Jay didn’t answer, instead he watched me intently, his head cocked to the left like he was trying to assess whether or not he should tell me something.
“Nah.” He shook his head and went back to reading, officially ending our first conversation.
The whole way home on the bus I couldn’t stop thinking about Jay and the way he’d looked at me, like he was sizing me up, trying to figure out whose team I was on. I’d obviously failed the test because when I passed the family room on my way out he didn’t even bother to look up to say goodbye.
“Cassie has a brother,” I told Jessie. Nash had some sort of sailing instructor meeting so Jess had offered to meet me at my house after work. We were in my room, where I was ironing my Oceanview shirt. Maybe cutting the sleeve off of one of my shirts wasn’t such a brilliant idea after all. Now I only had three left, which meant making sure I didn’t forget to do a wash almost every other day.
“He’s old enough to be potty trained, I hope.” Jessie was laying on my bed picking at a callous on the palm of her left hand. Even after only two weeks of tennis lessons she had plenty to choose from.
I set the iron down on the ironing board and went to retrieve the garbage can beside my desk, bringing it over to Jessie.
“He’s nineteen,” I said, placing the can next to the bed just in time to catch the flap of skin she’d flicked toward the carpet.
“Oh, that makes it a little more interesting.” Jess turned over onto her side to face me. “How come you didn’t know about him before?”
“He was supposed to be away for the summer but he showed up here instead.”
“And?” Jess asked, knowing there had to be more to the story.
“And I don’t know. Anne mentioned something about having a bad first year at college, but she didn’t share any of the specifics.”
Jess had obviously wanted more information than I could provide, because as soon as she learned I wasn’t going to get into the sordid details she went to work on her right hand. “Maybe there are no specifics. Maybe he just had a bad year at school, it happens, you know. Not all of us are academically inclined.”
Jess hated to ask for help, but when it came to school she knew it was either let me explain the difference between inverse trig derivatives and arctrig functions or sit out a season of tennis. And she couldn’t afford to do that if she was going to get a scholarship to UNC, which she was counting on, even though I hadn’t seen her wear the UNC Tar Heels t-shirt she got for her birthday sophomore year ever since she’d traded in Tar Heel blue for UVM green. It was a good thing Jess had tennis because she definitely wasn’t getting into UNC for her grades.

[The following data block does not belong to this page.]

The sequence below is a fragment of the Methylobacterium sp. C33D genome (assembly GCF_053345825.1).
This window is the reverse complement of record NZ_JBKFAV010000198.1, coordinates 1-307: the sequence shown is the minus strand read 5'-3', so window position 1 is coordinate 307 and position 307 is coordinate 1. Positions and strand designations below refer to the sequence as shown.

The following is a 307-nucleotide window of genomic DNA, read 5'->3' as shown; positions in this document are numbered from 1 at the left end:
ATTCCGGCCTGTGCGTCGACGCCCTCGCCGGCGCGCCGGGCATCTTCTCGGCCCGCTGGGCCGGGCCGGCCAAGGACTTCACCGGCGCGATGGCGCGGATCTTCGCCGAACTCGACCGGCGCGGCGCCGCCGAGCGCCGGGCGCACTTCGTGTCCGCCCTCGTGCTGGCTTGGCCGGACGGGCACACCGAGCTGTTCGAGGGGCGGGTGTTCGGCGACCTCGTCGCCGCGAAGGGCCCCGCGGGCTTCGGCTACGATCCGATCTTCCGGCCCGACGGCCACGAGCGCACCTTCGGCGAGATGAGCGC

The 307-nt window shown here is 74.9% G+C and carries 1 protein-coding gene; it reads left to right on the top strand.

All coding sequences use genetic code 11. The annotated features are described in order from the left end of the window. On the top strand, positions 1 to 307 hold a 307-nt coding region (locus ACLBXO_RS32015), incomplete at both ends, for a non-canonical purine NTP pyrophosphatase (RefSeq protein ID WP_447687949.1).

“I got the feeling it had to do with more than just academics.”
“I sure hope so, it would make him more interesting at least.”
“The way Anne talks about him there’s definitely more to the story. And he’s not the nicest person in the world.” I told Jess about the teapot and the cereal bowl.
“Okay, I might give you the teapot thing, even though the kid shouldn’t be leaving her stuff in the middle of the hallway. But a cereal bowl on the counter? You’re going to condemn the guy because he didn’t feel like washing his breakfast dishes?”
When she put it like that, I saw her point. Maybe it wasn’t so much what Jay did as how he did it. Even though he kept himself scarce, Jay’s presence hung over every room. “I don’t think he likes Anne.”
“You’ve known the woman for two days,” she reminded me. “Maybe he knows her better than you do.”
Jessie wasn’t getting it. I debated whether or not to tell her about a conversation I’d overheard that day between Anne and Jay, an exchange that left me feeling like I’d glimpsed a part of the Barclays I shouldn’t have, and almost wished I wouldn’t have. The whole thing had left me with a weird feeling, like I knew more about them than I was supposed to.